Ed Scott started his television career in Chicago in 1949 as a freelance actor, host, and announcer. He moved to Denver in 1953 and has, in the ensuing 45 years, worked on various shows as a producer, host, announcer, analyst, narrator, and even puppeteer – at KMGH, KUSA, KCNC, KWGN, and Rocky Mountain PBS. He was awarded a first-place Telly in national competition for his work on the documentary, "There Was a Time." His "day jobs" (in freelance lingo) show that Ed had a flair for the business of broadcasting as well as community service: ownership of radio stations in Denver and Kansas City, serving as the Mayor of Englewood, and election to the Colorado State Senate – just to name a few!
Ed is also known as a nationally syndicated newspaper columnist, participates in numerous leadership activities within his church, and has been inducted into the Broadcast Pioneers of Colorado Hall of Fame.
Fred Shook is a television news advisor and trainer for US and international clients, working with reporters, photojournalists, producers, editors, management, corporations, and government agencies to implement more effective storytelling approaches and communication practices. He established the broadcast journalism program at Colorado State University and has been a member of the faculty for the annual National Press Photographers Association (NPPA) Television News Video Workshop from 1984 through 1997, and the NPPA Advanced Team Television News Workshop from 1998 to the present. He has written five books on electronic news gathering, field reporting, news writing, and the process of news broadcasting. Before joining the faculty at Colorado State, Fred worked as a news writer, reporter, photographer, editor, and producer for over 22 years.
During his tenure with the University of Oklahoma, Fred helped to expand and refine the broadcast journalism curriculum for the Gaylord College of Journalism and Mass Communication and contributed to the design of the school's new wing.
News professionals from around the Heartland region and, in fact, from across the country have learned the finer points of excellence in journalism from Fred Shook; he is indefatigable in his ability to instill in his students a respect for this powerful medium, a delight in storytelling, and the motivation to preserve the integrity of journalism.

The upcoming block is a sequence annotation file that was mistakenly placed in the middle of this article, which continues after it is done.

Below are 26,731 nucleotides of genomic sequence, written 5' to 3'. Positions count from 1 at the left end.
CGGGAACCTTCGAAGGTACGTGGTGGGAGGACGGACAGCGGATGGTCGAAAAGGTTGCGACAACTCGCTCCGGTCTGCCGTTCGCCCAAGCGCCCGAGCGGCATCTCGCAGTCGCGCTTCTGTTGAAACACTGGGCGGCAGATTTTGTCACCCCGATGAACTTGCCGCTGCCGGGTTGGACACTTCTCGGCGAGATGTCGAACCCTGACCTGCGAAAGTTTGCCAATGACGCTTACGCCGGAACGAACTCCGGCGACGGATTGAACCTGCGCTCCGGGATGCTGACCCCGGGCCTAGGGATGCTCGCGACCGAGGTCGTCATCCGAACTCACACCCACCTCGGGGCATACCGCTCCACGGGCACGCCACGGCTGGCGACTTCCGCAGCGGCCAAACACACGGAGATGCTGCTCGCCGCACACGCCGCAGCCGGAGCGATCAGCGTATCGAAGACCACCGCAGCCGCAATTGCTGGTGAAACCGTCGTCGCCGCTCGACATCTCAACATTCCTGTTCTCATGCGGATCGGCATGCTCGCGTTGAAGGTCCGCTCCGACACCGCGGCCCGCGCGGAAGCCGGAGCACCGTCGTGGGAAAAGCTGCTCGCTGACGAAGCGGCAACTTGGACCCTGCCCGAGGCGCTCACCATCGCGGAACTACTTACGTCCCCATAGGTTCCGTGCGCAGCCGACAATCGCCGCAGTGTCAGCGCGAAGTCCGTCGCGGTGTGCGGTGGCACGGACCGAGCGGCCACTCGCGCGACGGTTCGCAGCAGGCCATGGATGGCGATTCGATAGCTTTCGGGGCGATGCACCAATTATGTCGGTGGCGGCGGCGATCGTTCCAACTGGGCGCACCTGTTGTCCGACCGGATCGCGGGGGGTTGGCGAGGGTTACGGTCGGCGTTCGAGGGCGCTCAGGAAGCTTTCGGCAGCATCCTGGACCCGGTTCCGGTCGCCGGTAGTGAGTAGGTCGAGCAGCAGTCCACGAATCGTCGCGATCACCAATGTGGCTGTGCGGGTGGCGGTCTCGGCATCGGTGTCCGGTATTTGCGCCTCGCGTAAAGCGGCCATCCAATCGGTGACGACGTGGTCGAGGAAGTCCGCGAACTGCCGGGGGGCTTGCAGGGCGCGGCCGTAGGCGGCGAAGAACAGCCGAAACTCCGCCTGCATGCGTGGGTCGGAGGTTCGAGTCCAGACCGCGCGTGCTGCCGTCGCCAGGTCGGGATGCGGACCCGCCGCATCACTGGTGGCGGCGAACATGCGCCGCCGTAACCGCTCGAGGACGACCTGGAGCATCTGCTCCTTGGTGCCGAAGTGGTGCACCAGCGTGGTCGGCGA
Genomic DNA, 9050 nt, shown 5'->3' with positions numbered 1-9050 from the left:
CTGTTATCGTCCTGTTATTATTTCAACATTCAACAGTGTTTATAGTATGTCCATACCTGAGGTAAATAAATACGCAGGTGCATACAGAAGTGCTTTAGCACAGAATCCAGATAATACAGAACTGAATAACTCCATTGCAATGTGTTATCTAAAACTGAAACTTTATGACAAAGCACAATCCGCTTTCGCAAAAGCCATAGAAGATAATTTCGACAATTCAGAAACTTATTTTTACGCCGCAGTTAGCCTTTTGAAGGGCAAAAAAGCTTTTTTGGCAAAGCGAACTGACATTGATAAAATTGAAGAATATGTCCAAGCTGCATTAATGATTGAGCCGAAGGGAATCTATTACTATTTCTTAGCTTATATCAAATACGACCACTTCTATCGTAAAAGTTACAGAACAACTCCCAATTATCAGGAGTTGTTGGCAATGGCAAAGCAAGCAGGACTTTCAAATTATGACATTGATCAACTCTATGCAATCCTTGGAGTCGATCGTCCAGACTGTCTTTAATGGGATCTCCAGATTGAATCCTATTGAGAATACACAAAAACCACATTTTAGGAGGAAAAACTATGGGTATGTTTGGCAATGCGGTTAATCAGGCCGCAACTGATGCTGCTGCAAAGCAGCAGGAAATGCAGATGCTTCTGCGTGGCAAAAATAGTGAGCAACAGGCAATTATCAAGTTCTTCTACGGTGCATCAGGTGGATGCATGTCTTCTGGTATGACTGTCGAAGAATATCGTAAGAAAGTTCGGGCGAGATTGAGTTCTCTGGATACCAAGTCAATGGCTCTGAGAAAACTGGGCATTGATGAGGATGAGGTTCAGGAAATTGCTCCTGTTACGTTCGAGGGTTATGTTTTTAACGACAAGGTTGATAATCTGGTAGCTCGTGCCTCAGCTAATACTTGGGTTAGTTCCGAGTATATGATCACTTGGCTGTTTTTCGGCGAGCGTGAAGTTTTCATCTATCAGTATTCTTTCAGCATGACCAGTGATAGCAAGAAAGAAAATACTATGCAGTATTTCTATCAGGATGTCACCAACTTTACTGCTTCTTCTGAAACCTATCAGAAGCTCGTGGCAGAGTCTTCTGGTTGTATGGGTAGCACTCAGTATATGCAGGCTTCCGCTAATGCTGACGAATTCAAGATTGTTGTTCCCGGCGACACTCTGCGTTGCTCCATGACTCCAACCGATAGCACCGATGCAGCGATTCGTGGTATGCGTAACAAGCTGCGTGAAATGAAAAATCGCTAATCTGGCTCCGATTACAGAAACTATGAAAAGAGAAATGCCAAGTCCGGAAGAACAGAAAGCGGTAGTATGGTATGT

Fred is the recipient of numerous professional awards, including the NPPA's "Outstanding National Educator" award.
Ron Zappolo is the co-anchor of the 9 O'clock news at KDVR Fox31 in Denver, having helped in its launch 5 years ago. Ron got his start back in 1970 at WTTG in Washington, DC, as a copy boy, working his way up to the weekend sportscaster position. Seven years later, he made the jump to KOA (now KCNC) and moved to Denver – knowing only that it was part of one of those "square states" out west. He worked as the main sports anchor, did play-by-play for KOA radio, and made a name for himself in the sports world by earning the respect of players, coaches, and viewers for his integrity, reporting, and love of sports. In 1990, he moved to KUSA as a sports anchor and also as the host of the "Denver Huddle," a sports interview show. He became known for his sports commentary segments during the nightly newscast.
Making the change from a sports guy to a credible news anchor has been a challenge Ron welcomed with his trademark professionalism and humility. At KDVR, he also hosts a show, "Zappolo's People," during which he interviews celebrities, politicians, and local heroes. Ron is now firmly entrenched in Colorado and active in the community. He is passionate about his work with the Adoption Exchange, for over 15 years helping to make the public aware of children in the foster care system waiting for parents. Ron is also active with the Susan B. Komen Breast Cancer event and the Colorado Aids Project.
Ron enjoys spending time on the golf course or watching a good game – especially the Red Sox! – but most of all, he loves spending time with his wife and five children.